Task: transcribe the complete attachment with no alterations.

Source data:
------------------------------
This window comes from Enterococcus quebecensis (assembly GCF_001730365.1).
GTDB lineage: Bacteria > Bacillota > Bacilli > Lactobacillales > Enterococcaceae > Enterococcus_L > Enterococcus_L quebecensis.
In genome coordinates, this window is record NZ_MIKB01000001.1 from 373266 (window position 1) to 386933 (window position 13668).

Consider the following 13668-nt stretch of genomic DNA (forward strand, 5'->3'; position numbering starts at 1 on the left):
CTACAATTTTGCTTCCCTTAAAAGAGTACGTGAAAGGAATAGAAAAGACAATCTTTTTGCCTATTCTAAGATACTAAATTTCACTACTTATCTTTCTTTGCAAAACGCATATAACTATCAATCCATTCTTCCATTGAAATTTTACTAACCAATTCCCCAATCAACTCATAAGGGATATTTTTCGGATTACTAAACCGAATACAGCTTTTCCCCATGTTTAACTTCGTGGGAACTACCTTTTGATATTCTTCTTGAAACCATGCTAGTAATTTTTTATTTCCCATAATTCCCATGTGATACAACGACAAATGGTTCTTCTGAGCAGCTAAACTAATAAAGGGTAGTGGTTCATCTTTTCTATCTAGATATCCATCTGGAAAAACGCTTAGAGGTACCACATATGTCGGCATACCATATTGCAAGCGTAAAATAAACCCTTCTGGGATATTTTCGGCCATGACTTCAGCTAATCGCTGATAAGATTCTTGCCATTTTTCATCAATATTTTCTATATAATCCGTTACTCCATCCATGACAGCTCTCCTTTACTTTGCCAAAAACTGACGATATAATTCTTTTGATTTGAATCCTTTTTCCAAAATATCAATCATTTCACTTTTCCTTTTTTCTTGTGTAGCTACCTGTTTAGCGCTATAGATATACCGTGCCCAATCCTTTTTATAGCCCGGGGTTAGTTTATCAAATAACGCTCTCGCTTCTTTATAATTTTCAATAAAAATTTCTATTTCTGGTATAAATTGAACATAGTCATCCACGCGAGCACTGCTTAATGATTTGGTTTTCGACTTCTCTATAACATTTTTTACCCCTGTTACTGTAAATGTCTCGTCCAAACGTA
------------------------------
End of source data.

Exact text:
This window comes from Enterococcus quebecensis (assembly GCF_001730365.1).
GTDB lineage: Bacteria > Bacillota > Bacilli > Lactobacillales > Enterococcaceae > Enterococcus_L > Enterococcus_L quebecensis.
In genome coordinates, this window is record NZ_MIKB01000001.1 from 373266 (window position 1) to 386933 (window position 13668).

Consider the following 13668-nt stretch of genomic DNA (forward strand, 5'->3'; position numbering starts at 1 on the left):
CTACAATTTTGCTTCCCTTAAAAGAGTACGTGAAAGGAATAGAAAAGACAATCTTTTTGCCTATTCTAAGATACTAAATTTCACTACTTATCTTTCTTTGCAAAACGCATATAACTATCAATCCATTCTTCCATTGAAATTTTACTAACCAATTCCCCAATCAACTCATAAGGGATATTTTTCGGATTACTAAACCGAATACAGCTTTTCCCCATGTTTAACTTCGTGGGAACTACCTTTTGATATTCTTCTTGAAACCATGCTAGTAATTTTTTATTTCCCATAATTCCCATGTGATACAACGACAAATGGTTCTTCTGAGCAGCTAAACTAATAAAGGGTAGTGGTTCATCTTTTCTATCTAGATATCCATCTGGAAAAACGCTTAGAGGTACCACATATGTCGGCATACCATATTGCAAGCGTAAAATAAACCCTTCTGGGATATTTTCGGCCATGACTTCAGCTAATCGCTGATAAGATTCTTGCCATTTTTCATCAATATTTTCTATATAATCCGTTACTCCATCCATGACAGCTCTCCTTTACTTTGCCAAAAACTGACGATATAATTCTTTTGATTTGAATCCTTTTTCCAAAATATCAATCATTTCACTTTTCCTTTTTTCTTGTGTAGCTACCTGTTTAGCGCTATAGATATACCGTGCCCAATCCTTTTTATAGCCCGGGGTTAGTTTATCAAATAACGCTCTCGCTTCTTTATAATTTTCAATAAAAATTTCTATTTCTGGTATAAATTGAACATAGTCATCCACGCGAGCACTGCTTAATGATTTGGTTTTCGACTTCTCTATAACATTTTTTACCCCTGTTACTGTAAATGTCTCGTCCAAACGTA